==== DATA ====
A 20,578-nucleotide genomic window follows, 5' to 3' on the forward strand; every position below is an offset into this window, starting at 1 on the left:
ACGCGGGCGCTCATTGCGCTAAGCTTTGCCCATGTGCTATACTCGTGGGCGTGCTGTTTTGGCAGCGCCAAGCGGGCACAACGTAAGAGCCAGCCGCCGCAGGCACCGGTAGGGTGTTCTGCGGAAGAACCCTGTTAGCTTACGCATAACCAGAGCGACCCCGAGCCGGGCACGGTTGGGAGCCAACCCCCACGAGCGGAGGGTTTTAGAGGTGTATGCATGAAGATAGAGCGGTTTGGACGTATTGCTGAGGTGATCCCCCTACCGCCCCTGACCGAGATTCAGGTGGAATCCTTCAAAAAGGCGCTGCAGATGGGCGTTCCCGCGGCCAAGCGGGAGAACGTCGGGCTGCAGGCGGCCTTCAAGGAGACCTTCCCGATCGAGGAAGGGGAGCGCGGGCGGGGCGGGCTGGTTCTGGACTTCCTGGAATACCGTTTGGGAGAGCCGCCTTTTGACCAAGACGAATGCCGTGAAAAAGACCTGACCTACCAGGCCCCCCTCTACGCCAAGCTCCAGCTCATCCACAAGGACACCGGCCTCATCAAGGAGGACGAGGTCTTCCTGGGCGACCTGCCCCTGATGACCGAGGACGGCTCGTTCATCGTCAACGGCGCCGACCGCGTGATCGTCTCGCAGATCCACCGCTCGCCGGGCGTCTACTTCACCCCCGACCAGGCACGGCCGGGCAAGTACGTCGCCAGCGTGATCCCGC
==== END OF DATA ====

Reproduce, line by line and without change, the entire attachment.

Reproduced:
A 20,578-nucleotide genomic window follows, 5' to 3' on the forward strand; every position below is an offset into this window, starting at 1 on the left:
ACGCGGGCGCTCATTGCGCTAAGCTTTGCCCATGTGCTATACTCGTGGGCGTGCTGTTTTGGCAGCGCCAAGCGGGCACAACGTAAGAGCCAGCCGCCGCAGGCACCGGTAGGGTGTTCTGCGGAAGAACCCTGTTAGCTTACGCATAACCAGAGCGACCCCGAGCCGGGCACGGTTGGGAGCCAACCCCCACGAGCGGAGGGTTTTAGAGGTGTATGCATGAAGATAGAGCGGTTTGGACGTATTGCTGAGGTGATCCCCCTACCGCCCCTGACCGAGATTCAGGTGGAATCCTTCAAAAAGGCGCTGCAGATGGGCGTTCCCGCGGCCAAGCGGGAGAACGTCGGGCTGCAGGCGGCCTTCAAGGAGACCTTCCCGATCGAGGAAGGGGAGCGCGGGCGGGGCGGGCTGGTTCTGGACTTCCTGGAATACCGTTTGGGAGAGCCGCCTTTTGACCAAGACGAATGCCGTGAAAAAGACCTGACCTACCAGGCCCCCCTCTACGCCAAGCTCCAGCTCATCCACAAGGACACCGGCCTCATCAAGGAGGACGAGGTCTTCCTGGGCGACCTGCCCCTGATGACCGAGGACGGCTCGTTCATCGTCAACGGCGCCGACCGCGTGATCGTCTCGCAGATCCACCGCTCGCCGGGCGTCTACTTCACCCCCGACCAGGCACGGCCGGGCAAGTACGTCGCCAGCGTGATCCCGC